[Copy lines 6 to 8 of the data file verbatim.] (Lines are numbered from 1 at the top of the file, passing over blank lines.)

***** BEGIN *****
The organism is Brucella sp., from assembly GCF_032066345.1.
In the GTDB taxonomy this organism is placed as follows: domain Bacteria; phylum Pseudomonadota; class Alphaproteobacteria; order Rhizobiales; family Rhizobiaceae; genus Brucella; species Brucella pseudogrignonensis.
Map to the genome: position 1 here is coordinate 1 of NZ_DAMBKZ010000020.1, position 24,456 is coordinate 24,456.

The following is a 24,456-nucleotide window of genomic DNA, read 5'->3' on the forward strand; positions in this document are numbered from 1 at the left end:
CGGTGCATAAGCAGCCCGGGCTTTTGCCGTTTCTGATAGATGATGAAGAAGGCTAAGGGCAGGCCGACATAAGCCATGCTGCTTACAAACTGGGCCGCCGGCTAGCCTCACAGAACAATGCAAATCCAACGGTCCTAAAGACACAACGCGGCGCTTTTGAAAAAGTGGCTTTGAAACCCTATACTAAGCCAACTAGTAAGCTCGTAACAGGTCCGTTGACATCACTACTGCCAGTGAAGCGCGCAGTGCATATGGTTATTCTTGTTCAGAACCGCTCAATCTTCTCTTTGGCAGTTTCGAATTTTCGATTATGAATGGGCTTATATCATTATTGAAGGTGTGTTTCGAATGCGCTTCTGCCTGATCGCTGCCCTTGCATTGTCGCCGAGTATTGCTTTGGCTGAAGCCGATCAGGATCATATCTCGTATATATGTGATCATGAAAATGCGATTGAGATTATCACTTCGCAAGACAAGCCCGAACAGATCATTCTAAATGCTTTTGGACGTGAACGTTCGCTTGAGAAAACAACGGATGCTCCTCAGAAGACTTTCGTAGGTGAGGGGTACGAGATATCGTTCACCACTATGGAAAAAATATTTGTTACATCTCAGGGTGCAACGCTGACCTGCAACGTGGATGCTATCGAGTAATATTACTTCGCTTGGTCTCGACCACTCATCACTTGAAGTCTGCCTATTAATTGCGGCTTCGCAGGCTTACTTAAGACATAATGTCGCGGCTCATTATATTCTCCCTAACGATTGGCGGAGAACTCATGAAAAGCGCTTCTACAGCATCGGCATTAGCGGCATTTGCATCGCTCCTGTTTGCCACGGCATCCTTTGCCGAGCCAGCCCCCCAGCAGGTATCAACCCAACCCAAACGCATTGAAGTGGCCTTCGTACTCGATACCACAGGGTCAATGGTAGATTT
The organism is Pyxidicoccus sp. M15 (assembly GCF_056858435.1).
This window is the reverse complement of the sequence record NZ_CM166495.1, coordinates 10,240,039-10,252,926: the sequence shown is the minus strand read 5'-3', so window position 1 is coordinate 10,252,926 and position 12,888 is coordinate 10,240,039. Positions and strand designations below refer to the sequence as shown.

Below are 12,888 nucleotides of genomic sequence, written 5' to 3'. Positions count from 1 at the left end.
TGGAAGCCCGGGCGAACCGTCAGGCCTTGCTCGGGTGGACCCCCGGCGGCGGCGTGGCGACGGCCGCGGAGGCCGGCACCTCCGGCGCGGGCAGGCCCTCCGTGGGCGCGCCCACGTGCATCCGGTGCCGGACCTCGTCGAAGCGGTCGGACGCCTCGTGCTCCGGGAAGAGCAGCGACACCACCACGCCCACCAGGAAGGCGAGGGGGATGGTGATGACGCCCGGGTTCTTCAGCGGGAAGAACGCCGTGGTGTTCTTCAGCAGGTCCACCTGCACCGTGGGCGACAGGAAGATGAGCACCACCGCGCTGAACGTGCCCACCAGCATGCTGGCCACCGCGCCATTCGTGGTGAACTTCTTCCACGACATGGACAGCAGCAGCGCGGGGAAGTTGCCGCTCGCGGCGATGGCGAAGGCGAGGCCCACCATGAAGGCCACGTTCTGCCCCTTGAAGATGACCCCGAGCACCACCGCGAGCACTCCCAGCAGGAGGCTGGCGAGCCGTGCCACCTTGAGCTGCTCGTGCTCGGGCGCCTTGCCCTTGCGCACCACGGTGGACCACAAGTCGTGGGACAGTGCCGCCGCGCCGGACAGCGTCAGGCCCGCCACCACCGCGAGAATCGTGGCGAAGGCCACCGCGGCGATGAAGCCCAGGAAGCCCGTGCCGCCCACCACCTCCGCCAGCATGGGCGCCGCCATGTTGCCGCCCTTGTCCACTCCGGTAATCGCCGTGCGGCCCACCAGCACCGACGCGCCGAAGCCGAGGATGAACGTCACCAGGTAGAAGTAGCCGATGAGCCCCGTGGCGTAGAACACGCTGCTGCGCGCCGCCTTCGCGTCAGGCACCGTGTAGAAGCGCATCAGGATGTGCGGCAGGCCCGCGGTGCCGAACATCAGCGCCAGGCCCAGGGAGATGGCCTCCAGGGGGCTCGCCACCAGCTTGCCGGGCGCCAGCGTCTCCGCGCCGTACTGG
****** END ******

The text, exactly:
The organism is Pyxidicoccus sp. M15 (assembly GCF_056858435.1).
This window is the reverse complement of the sequence record NZ_CM166495.1, coordinates 10,240,039-10,252,926: the sequence shown is the minus strand read 5'-3', so window position 1 is coordinate 10,252,926 and position 12,888 is coordinate 10,240,039. Positions and strand designations below refer to the sequence as shown.

Below are 12,888 nucleotides of genomic sequence, written 5' to 3'. Positions count from 1 at the left end.